Pork prices keep their bull run in the week ended June 26 with an increase of 4.5 percent week-on-week, according to the Ministry of Commerce (MOC) on June 28.
In China nowadays, it is pigs rather than bulls that touch the nerves of the markets.
Pork prices kept their bull run in the week ended June 26 with an increase of 4.5 percent week-on-week, according to the Ministry of Commerce (MOC) on Tuesday.
Pork prices soared 40.4 percent year-on-year and helped drive up the inflation rate to a 34-month high in May.
Since early May pork prices in China have continued rising mainly due to the cyclical live-pig supply shortage and higher costs for pig feed caused by rising grain prices.
Pork is the most widely consumed and affordable meat in China, and its price weighs heavily on the consumer price index (CPI).
The MOC data showed that during the week ended June 26, meat prices rose from the previous week with pork up 4.5 percent, beef up 0.9 percent, chicken up 0.6 percent and mutton up 0.4 percent.
Heavy rains and floods in the south pushed up the average wholesale prices of 18 staple vegetables by 2.3 percent as a whole, with the wholesale price of cabbage and Chinese cabbage up 20.3 percent and 17.9 percent from previous week.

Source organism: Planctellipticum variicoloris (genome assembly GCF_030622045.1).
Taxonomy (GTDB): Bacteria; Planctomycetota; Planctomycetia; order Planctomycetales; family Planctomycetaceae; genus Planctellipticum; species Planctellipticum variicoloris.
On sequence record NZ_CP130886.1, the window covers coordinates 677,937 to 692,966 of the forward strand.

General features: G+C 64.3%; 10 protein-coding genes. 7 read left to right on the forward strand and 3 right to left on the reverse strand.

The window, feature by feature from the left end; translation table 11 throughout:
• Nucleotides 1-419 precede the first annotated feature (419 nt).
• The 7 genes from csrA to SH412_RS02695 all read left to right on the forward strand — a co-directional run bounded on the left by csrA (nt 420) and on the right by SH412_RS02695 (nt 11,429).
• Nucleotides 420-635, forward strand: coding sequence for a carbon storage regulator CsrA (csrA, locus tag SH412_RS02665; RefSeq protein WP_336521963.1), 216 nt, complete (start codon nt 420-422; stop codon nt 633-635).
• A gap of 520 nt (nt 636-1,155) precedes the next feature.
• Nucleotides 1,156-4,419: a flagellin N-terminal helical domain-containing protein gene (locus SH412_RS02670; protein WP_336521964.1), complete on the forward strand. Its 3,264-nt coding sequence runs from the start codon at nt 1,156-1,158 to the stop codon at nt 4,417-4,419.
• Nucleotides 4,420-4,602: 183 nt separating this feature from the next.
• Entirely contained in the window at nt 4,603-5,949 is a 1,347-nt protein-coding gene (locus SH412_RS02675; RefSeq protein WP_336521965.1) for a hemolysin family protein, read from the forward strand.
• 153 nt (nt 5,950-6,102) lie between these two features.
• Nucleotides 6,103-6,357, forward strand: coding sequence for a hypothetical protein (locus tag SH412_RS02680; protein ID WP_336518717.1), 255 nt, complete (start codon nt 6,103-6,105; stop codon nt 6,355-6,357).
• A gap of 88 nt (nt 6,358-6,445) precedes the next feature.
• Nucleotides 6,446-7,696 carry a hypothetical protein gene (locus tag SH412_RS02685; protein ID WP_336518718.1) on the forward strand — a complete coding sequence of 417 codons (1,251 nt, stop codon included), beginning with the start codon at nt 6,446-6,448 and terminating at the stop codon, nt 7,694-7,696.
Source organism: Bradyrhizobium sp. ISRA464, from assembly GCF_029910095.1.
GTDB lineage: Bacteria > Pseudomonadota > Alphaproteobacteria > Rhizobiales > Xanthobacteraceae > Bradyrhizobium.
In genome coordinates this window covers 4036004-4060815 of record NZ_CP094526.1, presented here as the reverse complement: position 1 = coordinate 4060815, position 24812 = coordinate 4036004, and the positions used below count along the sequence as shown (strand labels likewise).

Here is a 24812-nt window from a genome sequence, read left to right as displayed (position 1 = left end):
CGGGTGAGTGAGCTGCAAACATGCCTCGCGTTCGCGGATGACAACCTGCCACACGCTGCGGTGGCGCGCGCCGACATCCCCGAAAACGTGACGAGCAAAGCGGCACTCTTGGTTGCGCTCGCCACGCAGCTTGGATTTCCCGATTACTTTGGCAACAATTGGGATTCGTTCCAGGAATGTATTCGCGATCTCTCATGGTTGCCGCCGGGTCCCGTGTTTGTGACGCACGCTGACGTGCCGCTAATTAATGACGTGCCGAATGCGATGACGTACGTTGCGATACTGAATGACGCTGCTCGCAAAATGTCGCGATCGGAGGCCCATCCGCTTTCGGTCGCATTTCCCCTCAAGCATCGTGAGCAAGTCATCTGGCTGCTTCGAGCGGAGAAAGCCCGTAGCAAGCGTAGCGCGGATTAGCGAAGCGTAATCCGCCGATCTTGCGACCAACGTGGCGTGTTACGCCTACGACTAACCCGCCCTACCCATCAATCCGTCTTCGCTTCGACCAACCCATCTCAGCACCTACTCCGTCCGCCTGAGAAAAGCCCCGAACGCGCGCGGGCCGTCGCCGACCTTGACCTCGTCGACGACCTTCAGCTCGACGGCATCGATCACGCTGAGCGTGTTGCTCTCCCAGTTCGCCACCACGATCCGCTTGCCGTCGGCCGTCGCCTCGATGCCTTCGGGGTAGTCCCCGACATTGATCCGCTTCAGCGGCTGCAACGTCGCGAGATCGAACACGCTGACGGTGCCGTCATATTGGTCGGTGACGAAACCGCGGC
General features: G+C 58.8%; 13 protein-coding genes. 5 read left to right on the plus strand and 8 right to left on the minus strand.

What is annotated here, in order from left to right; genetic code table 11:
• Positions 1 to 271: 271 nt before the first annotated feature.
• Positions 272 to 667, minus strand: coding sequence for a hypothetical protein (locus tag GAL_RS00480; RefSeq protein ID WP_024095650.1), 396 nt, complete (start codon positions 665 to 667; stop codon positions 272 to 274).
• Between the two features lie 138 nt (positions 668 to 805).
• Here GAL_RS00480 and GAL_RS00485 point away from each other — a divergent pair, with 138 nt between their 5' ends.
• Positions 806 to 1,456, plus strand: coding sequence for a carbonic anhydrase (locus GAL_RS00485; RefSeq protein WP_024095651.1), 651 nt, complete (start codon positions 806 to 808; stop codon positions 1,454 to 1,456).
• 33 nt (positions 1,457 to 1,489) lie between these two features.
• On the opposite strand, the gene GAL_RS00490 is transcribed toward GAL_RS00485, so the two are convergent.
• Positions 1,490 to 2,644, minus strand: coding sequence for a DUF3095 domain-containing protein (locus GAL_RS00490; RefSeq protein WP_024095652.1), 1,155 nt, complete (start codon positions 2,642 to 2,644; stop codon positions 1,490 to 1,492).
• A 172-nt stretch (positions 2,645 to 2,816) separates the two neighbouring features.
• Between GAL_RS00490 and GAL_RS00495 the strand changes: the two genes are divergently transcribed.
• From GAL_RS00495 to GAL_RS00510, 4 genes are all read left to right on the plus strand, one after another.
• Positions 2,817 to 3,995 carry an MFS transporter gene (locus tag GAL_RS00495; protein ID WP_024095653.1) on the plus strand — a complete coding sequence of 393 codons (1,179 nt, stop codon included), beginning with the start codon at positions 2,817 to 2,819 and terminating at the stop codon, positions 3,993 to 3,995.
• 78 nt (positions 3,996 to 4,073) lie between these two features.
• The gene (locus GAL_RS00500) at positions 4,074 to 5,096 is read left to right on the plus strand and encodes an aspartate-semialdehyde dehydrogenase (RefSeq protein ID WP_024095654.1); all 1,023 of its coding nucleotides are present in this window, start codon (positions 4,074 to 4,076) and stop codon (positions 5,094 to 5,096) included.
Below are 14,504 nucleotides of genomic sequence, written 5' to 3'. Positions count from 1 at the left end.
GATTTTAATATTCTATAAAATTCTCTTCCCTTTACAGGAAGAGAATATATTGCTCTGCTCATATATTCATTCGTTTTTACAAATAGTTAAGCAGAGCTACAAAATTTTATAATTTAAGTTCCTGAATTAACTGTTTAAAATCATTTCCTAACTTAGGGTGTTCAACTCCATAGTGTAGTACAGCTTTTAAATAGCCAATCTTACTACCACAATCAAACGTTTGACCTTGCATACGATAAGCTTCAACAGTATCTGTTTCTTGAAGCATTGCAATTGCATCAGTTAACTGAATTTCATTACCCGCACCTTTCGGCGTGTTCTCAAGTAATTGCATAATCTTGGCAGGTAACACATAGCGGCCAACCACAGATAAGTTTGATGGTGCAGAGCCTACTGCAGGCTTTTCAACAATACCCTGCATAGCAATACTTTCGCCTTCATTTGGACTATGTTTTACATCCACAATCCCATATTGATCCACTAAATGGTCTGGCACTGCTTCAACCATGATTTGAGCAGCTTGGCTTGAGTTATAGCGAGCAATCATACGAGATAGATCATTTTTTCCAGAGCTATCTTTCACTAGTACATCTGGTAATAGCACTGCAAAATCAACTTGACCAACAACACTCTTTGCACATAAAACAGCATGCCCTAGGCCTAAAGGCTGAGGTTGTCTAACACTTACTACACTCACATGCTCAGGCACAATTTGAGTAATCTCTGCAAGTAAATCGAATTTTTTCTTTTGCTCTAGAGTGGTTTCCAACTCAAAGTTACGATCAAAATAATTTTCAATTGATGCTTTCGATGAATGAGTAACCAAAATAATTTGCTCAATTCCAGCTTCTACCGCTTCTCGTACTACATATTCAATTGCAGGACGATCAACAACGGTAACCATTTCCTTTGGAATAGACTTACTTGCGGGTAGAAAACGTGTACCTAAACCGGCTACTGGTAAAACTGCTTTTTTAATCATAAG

Wholesale price declines were reported in bitter gourd, garlic bulb and wax gourd.
Prices of rice and flour added 0.5 percent and 0.4 percent from the previous week, respectively.
Food prices have a key weight in the calculation of CPI, a major gauge of inflation, which spiked to a 34-month high of 5.5 percent year-on-year in May.
Prices of most producer goods, which are a major factor in CPI calculation, fell during the period from previous week.
Steel, minerals, non-ferrous metals, rubber, chemical products, construction materials and energy posted price declines in the week, according to the MOC.